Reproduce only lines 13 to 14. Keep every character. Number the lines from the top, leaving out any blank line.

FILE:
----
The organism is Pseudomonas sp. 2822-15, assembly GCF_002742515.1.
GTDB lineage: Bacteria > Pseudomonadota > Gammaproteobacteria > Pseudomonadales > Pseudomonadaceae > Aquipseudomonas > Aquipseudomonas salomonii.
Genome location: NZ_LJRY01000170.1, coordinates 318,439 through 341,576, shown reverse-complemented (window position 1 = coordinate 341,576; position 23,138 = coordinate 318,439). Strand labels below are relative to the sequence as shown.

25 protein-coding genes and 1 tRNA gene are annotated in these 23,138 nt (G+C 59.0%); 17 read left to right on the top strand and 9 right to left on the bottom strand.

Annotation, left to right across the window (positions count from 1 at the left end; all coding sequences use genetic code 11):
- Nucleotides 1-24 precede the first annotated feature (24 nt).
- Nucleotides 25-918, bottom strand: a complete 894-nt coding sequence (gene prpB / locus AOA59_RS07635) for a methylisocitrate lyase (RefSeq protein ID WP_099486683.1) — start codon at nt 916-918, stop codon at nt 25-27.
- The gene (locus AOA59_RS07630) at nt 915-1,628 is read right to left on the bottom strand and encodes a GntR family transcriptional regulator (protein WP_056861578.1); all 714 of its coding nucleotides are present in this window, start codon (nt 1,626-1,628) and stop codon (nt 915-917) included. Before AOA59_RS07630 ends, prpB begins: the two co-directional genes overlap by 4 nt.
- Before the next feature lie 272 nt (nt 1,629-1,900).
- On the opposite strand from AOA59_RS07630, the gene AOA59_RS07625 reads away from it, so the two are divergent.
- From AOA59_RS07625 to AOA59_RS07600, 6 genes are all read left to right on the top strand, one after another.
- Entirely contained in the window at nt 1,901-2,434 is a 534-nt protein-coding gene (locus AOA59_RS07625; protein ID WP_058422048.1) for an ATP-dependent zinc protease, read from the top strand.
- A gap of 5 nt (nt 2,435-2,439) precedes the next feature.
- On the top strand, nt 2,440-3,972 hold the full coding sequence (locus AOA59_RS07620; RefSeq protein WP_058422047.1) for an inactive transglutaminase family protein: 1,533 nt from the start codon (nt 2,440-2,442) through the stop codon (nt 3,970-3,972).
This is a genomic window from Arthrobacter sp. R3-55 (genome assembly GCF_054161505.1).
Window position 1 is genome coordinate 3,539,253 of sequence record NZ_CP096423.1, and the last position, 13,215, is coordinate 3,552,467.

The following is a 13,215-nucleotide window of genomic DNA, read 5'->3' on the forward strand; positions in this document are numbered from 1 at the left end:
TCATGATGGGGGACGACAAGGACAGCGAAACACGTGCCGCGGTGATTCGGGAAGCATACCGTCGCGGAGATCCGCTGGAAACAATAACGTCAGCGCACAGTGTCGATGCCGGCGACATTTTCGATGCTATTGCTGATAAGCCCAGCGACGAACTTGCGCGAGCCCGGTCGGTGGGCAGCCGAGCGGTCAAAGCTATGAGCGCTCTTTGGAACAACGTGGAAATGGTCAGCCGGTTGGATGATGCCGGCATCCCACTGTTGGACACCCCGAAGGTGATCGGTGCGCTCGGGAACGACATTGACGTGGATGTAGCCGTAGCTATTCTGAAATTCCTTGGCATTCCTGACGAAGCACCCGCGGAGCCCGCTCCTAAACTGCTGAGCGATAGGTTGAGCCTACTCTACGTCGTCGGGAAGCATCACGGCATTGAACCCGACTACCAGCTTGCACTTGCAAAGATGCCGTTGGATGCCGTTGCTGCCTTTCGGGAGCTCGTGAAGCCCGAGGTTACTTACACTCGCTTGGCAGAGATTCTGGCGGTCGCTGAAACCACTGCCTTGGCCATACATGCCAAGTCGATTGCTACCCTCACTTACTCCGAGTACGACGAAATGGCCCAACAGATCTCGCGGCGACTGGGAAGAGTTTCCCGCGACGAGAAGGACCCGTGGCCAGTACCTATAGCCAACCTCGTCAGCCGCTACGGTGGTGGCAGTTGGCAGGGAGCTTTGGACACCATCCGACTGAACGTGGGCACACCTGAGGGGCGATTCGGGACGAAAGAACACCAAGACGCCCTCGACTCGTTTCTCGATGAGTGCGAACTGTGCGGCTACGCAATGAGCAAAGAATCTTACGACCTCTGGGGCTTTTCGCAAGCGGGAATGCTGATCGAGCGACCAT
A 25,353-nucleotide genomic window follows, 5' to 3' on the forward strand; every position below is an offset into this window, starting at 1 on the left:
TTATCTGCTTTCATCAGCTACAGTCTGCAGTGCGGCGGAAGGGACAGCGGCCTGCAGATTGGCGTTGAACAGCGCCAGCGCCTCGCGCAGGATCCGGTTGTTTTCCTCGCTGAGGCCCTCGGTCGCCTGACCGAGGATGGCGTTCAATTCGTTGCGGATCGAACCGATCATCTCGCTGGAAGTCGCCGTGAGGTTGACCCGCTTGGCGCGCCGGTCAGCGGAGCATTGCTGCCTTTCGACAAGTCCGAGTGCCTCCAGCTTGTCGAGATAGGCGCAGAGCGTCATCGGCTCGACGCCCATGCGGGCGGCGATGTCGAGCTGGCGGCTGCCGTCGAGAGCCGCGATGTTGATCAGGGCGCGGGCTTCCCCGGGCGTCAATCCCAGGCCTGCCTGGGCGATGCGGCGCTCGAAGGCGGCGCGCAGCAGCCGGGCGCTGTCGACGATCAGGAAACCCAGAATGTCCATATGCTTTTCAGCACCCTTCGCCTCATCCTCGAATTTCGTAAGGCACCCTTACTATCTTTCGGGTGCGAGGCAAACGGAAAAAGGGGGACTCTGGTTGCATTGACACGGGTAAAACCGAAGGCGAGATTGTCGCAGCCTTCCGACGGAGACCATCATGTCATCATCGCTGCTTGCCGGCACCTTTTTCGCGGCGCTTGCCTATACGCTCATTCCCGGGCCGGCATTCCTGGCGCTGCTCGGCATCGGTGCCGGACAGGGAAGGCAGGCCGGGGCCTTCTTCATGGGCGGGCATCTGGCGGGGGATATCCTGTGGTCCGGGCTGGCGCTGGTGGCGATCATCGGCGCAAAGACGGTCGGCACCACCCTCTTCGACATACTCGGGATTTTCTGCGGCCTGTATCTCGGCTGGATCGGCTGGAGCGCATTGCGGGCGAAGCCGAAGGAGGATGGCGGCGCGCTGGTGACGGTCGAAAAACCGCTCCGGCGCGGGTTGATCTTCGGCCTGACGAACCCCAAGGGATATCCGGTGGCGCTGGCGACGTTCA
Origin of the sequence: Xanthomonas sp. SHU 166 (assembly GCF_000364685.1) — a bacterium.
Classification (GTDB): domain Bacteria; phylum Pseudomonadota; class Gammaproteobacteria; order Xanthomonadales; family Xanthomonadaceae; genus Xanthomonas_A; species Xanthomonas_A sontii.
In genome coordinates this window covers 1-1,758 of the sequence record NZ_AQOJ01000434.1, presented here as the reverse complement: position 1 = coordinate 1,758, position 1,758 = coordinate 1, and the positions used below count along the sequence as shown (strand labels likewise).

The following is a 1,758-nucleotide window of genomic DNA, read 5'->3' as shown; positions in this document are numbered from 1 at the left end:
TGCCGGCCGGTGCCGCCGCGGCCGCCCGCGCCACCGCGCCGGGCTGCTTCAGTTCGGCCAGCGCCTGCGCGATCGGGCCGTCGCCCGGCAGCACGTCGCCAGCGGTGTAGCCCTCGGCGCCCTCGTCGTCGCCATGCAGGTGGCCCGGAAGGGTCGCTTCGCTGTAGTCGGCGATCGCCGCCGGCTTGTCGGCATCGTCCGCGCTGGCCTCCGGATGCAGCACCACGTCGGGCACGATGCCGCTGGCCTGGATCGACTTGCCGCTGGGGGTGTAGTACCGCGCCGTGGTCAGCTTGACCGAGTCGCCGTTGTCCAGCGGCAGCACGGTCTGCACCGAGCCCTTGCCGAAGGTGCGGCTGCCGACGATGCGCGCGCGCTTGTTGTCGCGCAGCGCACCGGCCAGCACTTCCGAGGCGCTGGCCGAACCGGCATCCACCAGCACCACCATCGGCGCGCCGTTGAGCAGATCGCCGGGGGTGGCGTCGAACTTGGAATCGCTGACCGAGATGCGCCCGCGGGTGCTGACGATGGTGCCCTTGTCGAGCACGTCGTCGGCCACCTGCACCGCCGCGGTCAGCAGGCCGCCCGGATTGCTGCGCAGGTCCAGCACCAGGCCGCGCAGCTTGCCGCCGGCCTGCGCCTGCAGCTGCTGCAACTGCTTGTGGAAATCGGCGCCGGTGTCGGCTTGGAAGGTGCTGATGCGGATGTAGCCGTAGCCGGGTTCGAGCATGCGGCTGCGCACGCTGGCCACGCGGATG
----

- A gap of 5 nt (nt 2,435-2,439) precedes the next feature.
- On the top strand, nt 2,440-3,972 hold the full coding sequence (locus AOA59_RS07620; RefSeq protein WP_058422047.1) for an inactive transglutaminase family protein: 1,533 nt from the start codon (nt 2,440-2,442) through the stop codon (nt 3,970-3,972).